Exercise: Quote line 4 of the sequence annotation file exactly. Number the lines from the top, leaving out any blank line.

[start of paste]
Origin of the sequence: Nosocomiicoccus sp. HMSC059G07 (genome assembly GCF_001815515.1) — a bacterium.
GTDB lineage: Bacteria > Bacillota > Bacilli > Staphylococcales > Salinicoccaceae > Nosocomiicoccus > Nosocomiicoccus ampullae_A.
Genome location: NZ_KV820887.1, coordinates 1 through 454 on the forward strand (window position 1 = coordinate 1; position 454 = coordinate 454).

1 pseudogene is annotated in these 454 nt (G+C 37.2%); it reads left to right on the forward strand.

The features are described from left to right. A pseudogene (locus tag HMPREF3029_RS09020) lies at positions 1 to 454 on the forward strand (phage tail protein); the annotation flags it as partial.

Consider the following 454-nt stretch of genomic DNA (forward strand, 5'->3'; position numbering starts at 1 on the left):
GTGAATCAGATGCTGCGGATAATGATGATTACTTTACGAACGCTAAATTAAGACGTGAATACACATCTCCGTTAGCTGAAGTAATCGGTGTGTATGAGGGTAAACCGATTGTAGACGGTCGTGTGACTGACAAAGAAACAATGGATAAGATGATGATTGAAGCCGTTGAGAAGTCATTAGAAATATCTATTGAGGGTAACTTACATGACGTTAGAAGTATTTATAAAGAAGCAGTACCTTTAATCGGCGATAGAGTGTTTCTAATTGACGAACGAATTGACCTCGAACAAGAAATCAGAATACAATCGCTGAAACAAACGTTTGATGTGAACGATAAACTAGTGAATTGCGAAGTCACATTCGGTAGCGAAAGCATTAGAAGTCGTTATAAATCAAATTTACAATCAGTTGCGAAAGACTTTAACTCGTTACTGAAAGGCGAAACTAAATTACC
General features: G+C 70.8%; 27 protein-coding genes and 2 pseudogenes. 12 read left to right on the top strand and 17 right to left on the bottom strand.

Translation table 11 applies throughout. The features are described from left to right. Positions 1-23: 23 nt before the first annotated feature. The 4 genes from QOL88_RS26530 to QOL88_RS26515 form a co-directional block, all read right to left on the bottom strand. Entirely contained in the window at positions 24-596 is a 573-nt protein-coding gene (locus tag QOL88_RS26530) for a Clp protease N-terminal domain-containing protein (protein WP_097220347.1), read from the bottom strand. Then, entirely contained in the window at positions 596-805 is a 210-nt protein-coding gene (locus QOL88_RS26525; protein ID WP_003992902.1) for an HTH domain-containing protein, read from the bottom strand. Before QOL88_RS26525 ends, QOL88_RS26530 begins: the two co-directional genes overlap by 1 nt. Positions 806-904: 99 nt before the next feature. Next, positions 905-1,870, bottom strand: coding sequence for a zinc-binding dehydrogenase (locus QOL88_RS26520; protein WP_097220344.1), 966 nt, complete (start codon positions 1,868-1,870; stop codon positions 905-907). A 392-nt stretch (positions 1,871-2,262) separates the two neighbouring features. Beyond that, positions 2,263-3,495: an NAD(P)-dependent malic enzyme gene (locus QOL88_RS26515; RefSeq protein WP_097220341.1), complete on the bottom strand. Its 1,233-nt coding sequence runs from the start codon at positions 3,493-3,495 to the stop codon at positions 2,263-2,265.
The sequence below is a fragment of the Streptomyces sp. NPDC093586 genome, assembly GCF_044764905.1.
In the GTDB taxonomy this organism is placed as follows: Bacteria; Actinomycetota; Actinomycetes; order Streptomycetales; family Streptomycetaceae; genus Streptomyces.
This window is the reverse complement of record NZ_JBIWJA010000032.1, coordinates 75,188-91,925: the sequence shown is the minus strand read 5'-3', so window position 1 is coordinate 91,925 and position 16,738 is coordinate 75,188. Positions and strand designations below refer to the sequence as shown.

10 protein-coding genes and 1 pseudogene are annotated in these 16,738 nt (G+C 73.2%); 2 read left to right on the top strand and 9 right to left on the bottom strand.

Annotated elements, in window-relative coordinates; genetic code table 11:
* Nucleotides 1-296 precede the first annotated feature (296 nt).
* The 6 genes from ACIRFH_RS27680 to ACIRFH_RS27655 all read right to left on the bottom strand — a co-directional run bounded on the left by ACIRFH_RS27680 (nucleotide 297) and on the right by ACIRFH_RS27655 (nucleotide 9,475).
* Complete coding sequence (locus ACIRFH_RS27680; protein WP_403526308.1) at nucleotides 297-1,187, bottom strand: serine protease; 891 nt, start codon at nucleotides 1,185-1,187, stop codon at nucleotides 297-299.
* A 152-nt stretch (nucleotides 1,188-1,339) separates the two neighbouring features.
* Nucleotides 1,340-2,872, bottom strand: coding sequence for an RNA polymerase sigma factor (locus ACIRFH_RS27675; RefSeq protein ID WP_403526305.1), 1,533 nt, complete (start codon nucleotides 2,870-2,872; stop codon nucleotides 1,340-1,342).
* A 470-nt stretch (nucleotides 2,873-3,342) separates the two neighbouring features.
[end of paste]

1 pseudogene is annotated in these 454 nt (G+C 37.2%); it reads left to right on the forward strand.